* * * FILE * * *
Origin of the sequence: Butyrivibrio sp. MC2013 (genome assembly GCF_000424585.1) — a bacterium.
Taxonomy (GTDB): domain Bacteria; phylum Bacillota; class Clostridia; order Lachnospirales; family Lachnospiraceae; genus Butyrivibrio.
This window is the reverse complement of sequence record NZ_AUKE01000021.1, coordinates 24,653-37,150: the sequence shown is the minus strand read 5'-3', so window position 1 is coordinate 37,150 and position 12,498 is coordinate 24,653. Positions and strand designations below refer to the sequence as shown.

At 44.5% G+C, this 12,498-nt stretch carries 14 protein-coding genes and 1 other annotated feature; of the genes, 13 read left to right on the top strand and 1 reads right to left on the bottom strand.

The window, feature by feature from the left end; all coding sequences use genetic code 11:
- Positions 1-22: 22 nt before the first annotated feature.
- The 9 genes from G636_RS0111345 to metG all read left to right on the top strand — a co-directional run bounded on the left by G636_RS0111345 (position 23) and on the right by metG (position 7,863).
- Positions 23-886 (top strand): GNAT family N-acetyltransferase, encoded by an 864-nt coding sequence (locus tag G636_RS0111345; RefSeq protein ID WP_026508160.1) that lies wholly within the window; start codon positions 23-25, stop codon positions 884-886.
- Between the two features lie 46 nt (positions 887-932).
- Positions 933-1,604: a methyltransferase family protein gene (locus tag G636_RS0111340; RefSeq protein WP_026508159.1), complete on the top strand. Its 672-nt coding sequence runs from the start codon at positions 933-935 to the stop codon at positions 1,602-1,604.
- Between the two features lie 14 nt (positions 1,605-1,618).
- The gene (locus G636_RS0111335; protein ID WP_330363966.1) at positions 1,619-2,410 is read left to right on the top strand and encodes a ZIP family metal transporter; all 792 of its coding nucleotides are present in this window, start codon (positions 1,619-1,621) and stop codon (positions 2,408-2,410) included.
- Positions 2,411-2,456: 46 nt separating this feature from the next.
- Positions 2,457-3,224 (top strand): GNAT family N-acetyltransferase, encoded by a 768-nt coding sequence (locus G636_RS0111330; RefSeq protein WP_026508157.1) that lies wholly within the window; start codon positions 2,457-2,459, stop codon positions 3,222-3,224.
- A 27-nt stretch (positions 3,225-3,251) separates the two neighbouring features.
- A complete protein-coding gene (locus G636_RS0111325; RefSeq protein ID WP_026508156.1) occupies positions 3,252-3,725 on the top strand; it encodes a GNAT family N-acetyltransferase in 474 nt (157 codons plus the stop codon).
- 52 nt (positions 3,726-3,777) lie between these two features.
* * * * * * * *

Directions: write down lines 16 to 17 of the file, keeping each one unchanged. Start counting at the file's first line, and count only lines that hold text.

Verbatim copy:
- A complete protein-coding gene (locus G636_RS0111325; RefSeq protein ID WP_026508156.1) occupies positions 3,252-3,725 on the top strand; it encodes a GNAT family N-acetyltransferase in 474 nt (157 codons plus the stop codon).
- 52 nt (positions 3,726-3,777) lie between these two features.